This mazurka was published posthumously in Berlin in 1855. Its higher numbering would suggest it was written in the late 1840s, but it dates from 1835, like the third mazurka from the set (No. 44, in C major). To make matters a bit confusing, the other two works in the Op. 67 set (Nos. 43, in G minor, and 45 in A minor) were composed in 1849 and 1846 respectively. It was the publisher who lumped them together and fashioned an order heedless to chronology.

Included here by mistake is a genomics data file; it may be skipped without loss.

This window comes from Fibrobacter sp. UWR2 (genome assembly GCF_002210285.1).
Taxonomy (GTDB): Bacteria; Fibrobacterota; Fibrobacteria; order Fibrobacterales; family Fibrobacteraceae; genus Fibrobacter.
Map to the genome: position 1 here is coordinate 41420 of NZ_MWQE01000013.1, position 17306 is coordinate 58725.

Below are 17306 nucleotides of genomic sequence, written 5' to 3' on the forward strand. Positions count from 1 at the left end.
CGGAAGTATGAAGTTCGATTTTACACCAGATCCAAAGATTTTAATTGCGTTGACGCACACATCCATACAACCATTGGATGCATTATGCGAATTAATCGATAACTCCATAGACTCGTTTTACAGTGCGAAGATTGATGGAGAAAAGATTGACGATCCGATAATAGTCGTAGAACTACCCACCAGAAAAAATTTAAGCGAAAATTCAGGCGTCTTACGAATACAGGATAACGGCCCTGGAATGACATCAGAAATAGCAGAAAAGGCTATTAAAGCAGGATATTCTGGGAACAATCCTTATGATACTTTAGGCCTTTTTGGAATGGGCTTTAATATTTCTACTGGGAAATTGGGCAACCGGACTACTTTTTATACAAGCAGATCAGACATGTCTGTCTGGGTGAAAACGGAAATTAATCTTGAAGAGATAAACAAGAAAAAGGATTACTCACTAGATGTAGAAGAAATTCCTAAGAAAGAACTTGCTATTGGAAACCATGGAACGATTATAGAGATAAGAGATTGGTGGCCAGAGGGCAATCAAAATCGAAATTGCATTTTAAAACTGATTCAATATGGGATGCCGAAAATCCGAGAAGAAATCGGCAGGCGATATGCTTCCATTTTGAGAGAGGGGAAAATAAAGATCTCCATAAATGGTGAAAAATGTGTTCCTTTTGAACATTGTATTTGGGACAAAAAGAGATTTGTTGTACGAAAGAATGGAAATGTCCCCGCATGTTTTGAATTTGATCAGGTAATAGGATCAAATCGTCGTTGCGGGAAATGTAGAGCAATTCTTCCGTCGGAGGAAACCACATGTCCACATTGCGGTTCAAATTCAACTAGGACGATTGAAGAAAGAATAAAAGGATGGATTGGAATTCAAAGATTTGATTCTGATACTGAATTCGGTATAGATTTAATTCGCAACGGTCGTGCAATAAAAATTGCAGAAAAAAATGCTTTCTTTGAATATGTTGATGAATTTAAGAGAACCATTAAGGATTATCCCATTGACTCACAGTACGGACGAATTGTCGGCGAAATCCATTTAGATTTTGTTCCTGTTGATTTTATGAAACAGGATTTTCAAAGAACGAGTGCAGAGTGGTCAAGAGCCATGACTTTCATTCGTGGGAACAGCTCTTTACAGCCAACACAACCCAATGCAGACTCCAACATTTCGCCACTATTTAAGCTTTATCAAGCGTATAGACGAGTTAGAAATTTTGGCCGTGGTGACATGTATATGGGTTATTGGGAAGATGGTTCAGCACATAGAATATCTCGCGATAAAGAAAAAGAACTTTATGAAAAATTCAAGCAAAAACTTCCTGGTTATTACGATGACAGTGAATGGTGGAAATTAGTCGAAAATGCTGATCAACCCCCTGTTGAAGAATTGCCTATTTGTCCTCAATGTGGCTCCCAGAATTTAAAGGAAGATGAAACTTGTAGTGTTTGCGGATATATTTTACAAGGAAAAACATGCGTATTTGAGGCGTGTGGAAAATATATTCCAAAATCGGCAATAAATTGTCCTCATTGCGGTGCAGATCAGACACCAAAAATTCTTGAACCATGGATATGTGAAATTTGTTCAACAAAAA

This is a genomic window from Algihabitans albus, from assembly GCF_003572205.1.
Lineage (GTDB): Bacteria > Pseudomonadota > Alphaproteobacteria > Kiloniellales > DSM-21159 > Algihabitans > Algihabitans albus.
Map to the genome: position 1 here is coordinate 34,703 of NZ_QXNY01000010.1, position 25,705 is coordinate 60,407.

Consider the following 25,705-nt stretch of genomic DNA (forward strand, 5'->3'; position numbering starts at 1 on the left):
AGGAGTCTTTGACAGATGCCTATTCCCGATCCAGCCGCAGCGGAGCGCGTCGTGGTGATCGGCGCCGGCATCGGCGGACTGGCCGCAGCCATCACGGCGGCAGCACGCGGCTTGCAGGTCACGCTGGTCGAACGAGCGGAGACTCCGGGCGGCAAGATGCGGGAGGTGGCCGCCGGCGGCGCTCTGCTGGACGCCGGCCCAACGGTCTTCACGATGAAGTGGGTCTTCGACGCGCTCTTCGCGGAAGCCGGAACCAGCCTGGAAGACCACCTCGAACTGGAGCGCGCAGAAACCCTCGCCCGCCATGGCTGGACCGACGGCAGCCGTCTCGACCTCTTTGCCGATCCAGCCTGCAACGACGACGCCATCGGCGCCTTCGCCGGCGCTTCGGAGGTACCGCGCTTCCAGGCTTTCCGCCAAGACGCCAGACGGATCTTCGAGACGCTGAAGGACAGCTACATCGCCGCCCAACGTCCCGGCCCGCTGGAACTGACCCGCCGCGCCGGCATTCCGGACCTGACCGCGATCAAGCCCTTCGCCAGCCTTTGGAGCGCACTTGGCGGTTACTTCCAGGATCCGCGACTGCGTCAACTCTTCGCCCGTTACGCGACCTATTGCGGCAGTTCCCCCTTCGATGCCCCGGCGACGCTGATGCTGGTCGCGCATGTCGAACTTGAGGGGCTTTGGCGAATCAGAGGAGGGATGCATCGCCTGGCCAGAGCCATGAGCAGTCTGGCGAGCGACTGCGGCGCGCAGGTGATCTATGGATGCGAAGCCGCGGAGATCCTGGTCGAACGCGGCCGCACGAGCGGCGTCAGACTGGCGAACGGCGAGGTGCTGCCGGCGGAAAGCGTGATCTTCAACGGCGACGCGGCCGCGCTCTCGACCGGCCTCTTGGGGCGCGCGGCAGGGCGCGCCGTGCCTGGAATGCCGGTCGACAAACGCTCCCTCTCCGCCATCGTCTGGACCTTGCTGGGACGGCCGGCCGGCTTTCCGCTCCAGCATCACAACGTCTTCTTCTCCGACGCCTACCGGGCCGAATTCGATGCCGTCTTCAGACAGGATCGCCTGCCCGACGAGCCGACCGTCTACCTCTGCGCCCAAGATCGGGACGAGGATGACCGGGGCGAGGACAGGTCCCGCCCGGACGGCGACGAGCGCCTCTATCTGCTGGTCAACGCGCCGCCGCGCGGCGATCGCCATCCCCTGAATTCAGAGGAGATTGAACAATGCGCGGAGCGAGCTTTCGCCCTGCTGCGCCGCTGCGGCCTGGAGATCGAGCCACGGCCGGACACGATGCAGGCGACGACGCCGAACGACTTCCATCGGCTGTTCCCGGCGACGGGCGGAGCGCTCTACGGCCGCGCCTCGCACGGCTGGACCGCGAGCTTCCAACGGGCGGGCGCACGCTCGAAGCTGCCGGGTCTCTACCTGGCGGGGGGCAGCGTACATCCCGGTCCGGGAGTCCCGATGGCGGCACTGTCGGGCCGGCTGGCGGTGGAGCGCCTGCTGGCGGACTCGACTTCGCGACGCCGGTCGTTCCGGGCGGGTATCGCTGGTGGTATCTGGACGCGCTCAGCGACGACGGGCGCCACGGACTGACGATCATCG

The G major mazurka under examination here is a joyous piece whose graceful manner is often counterbalanced by a robustness when the playing veers downward from the upper register of the keyboard. The main theme is playful in its bliss, and Chopin's writing, as usual, is brilliant and colorful. This mazurka is really a glittering confection, bubbly and effervescent, but a little short on depth. The piece was written for a Polish friend of the composer, Anna Mlokosiewicz, but apparently never given to, or performed before, her. This mazurka, which lasts just over a minute in a typical performance, is attractive and reveals the composer in purely high spirits, not a common mood for him in his works.